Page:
I think it's interesting that quite a few people like to gripe about Wal-Mart, yet still go there to take advantage of the low prices. If you can claim to have never shopped at Wal-Mart, then you might be qualified to soapbox.

But if you're like millions of consumers who have voted with their wallet, and saved $$ by going to Wal-Mart, then you're part of the reason why Wal-Mart is successful.

I welcome the entry of mega-retailers like Wal-Mart into my country. Over here it is Carrefour and Tesco that have set up shop. If Wal-Mart shows up, that'll be great. The big chains offer lower prices, better selection, and fresher food items than the small-timers.

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Post by homaquebec » Fri Feb 18, 2005 7:01 pm

Be careful when you buy in some of those stores. There can be sweats, tears and even blood on some products.

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YOU pay for what Wal-Mart does not pay

Post by homaquebec » Fri Feb 18, 2005 10:24 pm

An University of California-Berkeley Labor Center analysis shows that Californians [in 2001] paid $86 million in public assistance programs for Wal-Mart employees, with $32 million of that directed to public health care.

According to the analysis, "Wal-Mart workers earn 31 percent less in wages, and are 23 percent less likely to have employer-sponsored health insurance than workers in large retail as a whole. At these low wages, many Wal-Mart workers rely on public safety net programs to make ends meet."



More details [Page 6 of the PDF document]

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Developer Drops Plan for New York City's First Wal-Mart

Post by homaquebec » Fri Feb 25, 2005 3:45 pm

According to The New York Times, facing intense opposition, a large real estate developer has dropped its plans to include a Wal-Mart store in a Queens shopping complex, thwarting Wal-Mart's plan to open its first store in New York City, city officials and real estate executives said [February 23, 2005].

[…]

Helen Sears, the City Council member representing Rego Park, had warned Wal-Mart, which has several stores in the suburbs surrounding the city, that to win approval in the city itself, it needed to improve its wages, health benefits and pensions and end its vehement stance against unions.

More details on wirednewyork

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What one must know about Wal-Mart low prices

Post by homaquebec » Wed Mar 16, 2005 3:44 pm

I recently read an interesting text on the way that Wal-Mart pegs the price of a product sold in the company stores.

First, we must know that most people can remember the price of about one hundred products that have an interest for them; they do not know what could be called the regular price of other products.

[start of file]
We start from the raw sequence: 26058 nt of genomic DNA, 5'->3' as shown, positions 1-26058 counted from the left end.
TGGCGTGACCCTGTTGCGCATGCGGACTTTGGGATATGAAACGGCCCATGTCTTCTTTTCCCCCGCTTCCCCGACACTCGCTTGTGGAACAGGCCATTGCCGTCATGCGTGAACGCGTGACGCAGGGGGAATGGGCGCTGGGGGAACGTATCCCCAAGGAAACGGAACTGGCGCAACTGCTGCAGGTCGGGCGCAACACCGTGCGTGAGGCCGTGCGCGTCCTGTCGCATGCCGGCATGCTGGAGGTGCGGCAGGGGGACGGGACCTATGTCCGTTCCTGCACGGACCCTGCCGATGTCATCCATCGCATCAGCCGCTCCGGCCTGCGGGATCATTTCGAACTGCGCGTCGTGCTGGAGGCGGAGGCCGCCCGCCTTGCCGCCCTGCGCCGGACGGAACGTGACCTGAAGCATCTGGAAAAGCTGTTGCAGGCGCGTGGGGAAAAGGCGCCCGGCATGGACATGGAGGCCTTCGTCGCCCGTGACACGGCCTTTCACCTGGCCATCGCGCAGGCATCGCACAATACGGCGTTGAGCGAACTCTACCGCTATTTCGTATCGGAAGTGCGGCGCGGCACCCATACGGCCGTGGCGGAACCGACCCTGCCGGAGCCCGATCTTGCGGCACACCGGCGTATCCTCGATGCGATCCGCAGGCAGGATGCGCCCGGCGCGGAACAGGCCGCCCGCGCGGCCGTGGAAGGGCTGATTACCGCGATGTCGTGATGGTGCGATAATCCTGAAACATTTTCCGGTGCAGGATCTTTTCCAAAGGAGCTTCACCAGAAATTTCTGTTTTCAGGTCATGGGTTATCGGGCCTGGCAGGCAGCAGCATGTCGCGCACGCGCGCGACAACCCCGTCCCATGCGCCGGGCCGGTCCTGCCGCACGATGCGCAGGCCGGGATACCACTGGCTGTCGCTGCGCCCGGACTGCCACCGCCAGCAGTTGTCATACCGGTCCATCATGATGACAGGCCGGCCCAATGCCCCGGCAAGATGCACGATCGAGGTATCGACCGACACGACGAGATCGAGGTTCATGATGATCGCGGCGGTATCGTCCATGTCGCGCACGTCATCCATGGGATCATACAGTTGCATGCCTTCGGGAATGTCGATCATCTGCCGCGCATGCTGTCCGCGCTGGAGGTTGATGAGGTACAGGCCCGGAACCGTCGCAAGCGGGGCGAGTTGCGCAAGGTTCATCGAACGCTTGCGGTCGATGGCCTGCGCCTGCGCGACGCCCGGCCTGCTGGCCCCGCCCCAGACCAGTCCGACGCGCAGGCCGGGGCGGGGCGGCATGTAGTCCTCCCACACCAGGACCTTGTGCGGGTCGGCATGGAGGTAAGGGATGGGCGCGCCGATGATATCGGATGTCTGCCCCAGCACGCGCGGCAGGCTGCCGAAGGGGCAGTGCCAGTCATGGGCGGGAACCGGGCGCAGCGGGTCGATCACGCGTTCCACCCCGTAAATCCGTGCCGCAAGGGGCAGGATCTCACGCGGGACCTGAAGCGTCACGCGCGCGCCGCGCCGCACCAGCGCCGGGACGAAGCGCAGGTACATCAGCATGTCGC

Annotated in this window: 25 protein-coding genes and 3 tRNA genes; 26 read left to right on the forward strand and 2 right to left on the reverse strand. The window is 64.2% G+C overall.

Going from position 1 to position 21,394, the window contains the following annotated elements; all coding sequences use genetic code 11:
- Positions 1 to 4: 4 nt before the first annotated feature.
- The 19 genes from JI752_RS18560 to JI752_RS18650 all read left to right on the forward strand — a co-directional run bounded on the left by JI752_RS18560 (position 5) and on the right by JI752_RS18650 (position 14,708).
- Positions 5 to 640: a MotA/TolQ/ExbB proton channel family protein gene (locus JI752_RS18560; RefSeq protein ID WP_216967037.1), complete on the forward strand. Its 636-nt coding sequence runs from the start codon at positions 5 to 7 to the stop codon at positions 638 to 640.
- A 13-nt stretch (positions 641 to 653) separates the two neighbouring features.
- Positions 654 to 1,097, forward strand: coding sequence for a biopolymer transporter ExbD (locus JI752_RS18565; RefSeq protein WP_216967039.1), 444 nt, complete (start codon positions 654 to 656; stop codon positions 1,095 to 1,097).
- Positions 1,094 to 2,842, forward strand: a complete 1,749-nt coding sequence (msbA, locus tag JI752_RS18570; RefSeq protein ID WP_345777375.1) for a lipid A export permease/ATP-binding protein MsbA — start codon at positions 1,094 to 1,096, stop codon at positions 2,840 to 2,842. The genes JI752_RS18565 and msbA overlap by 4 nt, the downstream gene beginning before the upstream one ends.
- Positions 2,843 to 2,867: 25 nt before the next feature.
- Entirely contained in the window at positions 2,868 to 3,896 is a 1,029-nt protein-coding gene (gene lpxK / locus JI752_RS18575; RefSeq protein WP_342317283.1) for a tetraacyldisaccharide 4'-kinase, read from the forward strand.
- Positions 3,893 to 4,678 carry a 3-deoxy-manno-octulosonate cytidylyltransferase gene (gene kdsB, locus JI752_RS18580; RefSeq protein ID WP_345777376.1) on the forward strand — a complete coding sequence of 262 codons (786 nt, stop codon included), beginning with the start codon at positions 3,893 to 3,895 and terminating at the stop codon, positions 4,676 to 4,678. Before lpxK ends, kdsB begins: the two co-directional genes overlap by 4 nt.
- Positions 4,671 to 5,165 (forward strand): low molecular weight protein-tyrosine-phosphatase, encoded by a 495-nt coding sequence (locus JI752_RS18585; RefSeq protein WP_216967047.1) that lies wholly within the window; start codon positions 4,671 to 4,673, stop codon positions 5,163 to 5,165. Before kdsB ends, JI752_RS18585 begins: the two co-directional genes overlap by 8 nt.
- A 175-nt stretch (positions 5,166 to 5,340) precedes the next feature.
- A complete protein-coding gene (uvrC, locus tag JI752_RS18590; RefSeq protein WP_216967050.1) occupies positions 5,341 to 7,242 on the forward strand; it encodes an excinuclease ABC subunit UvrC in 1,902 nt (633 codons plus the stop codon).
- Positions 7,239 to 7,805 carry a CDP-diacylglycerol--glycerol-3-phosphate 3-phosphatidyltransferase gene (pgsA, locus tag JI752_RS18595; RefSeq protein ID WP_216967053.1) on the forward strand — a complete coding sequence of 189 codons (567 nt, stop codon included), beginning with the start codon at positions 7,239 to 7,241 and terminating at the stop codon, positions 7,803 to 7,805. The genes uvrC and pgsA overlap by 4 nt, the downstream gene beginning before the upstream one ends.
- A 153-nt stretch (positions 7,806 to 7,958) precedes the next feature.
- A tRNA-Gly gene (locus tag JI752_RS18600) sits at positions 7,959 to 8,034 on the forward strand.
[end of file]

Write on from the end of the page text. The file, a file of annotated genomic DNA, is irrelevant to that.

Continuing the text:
Then, by researches, Wal-Mart knows what are the products that the price is known by most customers. Thoses products – a brand of coffe for example – is sold at a lower price than the competitors’ one. And most customers have the impression that everything is cheaper at Wal-Mart’s. But if you compare the price of products that are not among the "one hundred basket", you could learn that prices are not the best ones that you can find.

Recently, I was looking for a pair of pants sold in many stores. At Wal-Mart, the price was $25. In an other store, the same pants were sold $22. Last Sunday, surprise : I saw those pants sold at the regular price of $20 in a third store. In addition, this Sunday, they were on sale at $15.

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Post by quosego » Sat Mar 19, 2005 12:06 am

Today i came back from a one week stay in the US. I have never been there before so beside the business matters i had to do i hoped to have a look into the us society.
With this topic in mind i planned to do some shopping in a wall mart if i should get the opportunity.

I managed to see 2 of those stores from the inside and as with many other things i have seen i noticed some differences compared to european practice but not as large as i had expected.
Although i wasn't there during rush hours it seemed to me that they are cutting dowm on number of employees. I did not see to many workers in the store, and noticed that at the exit one woman did monitor 3 or 4 automated cash registers.

I do not know how price levels in these stores compare to others, but comparing to prices i am used to the US seems to have much lower prices (at least in GA, SC and NC).
I knew that fuel prices would be much lower than in europe, but paying 1/3 of what you are used to is still a nice surprise!
But also costs for hotel, food and car rental where lower than expected.